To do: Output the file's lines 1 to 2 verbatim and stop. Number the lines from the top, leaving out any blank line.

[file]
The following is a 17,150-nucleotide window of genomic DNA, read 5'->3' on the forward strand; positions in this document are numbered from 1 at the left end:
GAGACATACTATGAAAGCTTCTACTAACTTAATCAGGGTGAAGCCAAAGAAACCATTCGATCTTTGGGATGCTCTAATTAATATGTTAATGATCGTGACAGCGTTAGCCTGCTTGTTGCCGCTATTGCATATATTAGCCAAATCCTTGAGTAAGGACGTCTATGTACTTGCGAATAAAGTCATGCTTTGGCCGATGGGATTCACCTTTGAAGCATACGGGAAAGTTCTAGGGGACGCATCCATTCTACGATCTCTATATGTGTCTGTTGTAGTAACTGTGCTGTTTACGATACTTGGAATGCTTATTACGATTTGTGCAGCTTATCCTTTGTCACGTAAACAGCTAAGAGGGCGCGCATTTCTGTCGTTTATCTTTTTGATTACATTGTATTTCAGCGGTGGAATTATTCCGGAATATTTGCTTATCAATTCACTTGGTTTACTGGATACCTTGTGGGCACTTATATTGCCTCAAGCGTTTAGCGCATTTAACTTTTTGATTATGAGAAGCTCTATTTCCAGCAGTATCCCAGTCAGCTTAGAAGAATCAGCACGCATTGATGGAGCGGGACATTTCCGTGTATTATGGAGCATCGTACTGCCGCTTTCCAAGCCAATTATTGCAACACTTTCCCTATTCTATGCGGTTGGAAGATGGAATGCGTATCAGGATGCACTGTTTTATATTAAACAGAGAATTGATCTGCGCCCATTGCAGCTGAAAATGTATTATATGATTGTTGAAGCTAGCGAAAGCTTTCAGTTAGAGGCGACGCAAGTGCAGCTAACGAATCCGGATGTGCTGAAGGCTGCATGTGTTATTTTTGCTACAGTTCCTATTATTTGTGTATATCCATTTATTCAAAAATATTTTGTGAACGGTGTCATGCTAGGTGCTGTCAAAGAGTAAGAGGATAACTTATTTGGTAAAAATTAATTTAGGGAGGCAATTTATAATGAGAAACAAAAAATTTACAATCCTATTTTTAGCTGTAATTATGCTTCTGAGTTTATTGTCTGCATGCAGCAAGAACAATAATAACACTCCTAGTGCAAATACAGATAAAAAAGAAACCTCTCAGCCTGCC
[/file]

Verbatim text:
The following is a 17,150-nucleotide window of genomic DNA, read 5'->3' on the forward strand; positions in this document are numbered from 1 at the left end:
GAGACATACTATGAAAGCTTCTACTAACTTAATCAGGGTGAAGCCAAAGAAACCATTCGATCTTTGGGATGCTCTAATTAATATGTTAATGATCGTGACAGCGTTAGCCTGCTTGTTGCCGCTATTGCATATATTAGCCAAATCCTTGAGTAAGGACGTCTATGTACTTGCGAATAAAGTCATGCTTTGGCCGATGGGATTCACCTTTGAAGCATACGGGAAAGTTCTAGGGGACGCATCCATTCTACGATCTCTATATGTGTCTGTTGTAGTAACTGTGCTGTTTACGATACTTGGAATGCTTATTACGATTTGTGCAGCTTATCCTTTGTCACGTAAACAGCTAAGAGGGCGCGCATTTCTGTCGTTTATCTTTTTGATTACATTGTATTTCAGCGGTGGAATTATTCCGGAATATTTGCTTATCAATTCACTTGGTTTACTGGATACCTTGTGGGCACTTATATTGCCTCAAGCGTTTAGCGCATTTAACTTTTTGATTATGAGAAGCTCTATTTCCAGCAGTATCCCAGTCAGCTTAGAAGAATCAGCACGCATTGATGGAGCGGGACATTTCCGTGTATTATGGAGCATCGTACTGCCGCTTTCCAAGCCAATTATTGCAACACTTTCCCTATTCTATGCGGTTGGAAGATGGAATGCGTATCAGGATGCACTGTTTTATATTAAACAGAGAATTGATCTGCGCCCATTGCAGCTGAAAATGTATTATATGATTGTTGAAGCTAGCGAAAGCTTTCAGTTAGAGGCGACGCAAGTGCAGCTAACGAATCCGGATGTGCTGAAGGCTGCATGTGTTATTTTTGCTACAGTTCCTATTATTTGTGTATATCCATTTATTCAAAAATATTTTGTGAACGGTGTCATGCTAGGTGCTGTCAAAGAGTAAGAGGATAACTTATTTGGTAAAAATTAATTTAGGGAGGCAATTTATAATGAGAAACAAAAAATTTACAATCCTATTTTTAGCTGTAATTATGCTTCTGAGTTTATTGTCTGCATGCAGCAAGAACAATAATAACACTCCTAGTGCAAATACAGATAAAAAAGAAACCTCTCAGCCTGCC